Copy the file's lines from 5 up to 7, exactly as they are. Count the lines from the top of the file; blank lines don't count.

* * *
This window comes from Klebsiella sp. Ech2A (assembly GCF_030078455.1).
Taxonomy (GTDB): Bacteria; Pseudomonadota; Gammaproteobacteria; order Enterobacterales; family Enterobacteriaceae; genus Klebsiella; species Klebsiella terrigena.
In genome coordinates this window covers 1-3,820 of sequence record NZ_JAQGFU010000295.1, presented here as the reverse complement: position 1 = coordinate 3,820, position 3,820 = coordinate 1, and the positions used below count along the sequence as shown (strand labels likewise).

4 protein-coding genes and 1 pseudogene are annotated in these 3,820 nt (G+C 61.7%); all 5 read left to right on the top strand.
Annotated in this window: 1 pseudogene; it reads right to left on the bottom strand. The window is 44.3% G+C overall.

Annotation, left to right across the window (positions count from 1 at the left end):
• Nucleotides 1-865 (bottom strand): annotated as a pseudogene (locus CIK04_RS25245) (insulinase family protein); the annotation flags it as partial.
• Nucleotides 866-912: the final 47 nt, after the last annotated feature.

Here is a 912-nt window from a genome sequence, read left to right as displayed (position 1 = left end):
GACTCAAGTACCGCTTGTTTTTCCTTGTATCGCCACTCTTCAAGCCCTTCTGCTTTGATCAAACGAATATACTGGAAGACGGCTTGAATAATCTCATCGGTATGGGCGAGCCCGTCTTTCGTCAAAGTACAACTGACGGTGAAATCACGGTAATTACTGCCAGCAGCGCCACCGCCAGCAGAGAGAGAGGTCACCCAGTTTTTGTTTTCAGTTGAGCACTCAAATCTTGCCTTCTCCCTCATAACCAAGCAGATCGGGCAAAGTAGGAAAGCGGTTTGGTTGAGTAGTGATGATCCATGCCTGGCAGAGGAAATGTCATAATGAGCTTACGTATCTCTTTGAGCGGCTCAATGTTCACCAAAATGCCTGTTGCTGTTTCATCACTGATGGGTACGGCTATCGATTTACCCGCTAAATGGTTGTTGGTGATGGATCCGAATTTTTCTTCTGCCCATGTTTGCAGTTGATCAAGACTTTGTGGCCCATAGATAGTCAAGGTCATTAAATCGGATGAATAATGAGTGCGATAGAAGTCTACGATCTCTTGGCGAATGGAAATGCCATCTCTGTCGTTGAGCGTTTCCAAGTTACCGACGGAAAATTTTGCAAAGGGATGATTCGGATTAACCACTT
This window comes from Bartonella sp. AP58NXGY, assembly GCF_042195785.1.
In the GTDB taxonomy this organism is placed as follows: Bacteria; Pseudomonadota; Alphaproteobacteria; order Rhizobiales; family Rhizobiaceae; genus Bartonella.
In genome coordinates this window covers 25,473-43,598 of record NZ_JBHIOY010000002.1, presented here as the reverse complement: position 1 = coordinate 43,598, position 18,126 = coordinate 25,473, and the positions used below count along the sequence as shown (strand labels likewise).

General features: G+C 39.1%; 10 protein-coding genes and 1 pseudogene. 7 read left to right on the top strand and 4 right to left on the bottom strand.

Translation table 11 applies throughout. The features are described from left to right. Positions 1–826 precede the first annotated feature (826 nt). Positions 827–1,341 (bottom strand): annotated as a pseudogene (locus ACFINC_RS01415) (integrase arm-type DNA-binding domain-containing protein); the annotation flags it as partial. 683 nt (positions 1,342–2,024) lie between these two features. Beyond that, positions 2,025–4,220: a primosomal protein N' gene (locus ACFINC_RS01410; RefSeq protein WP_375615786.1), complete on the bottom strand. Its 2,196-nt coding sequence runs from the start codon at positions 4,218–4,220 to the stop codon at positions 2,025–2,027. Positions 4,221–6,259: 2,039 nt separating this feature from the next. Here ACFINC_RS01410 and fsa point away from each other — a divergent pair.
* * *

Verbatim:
Annotated in this window: 1 pseudogene; it reads right to left on the bottom strand. The window is 44.3% G+C overall.

Annotation, left to right across the window (positions count from 1 at the left end):
• Nucleotides 1-865 (bottom strand): annotated as a pseudogene (locus CIK04_RS25245) (insulinase family protein); the annotation flags it as partial.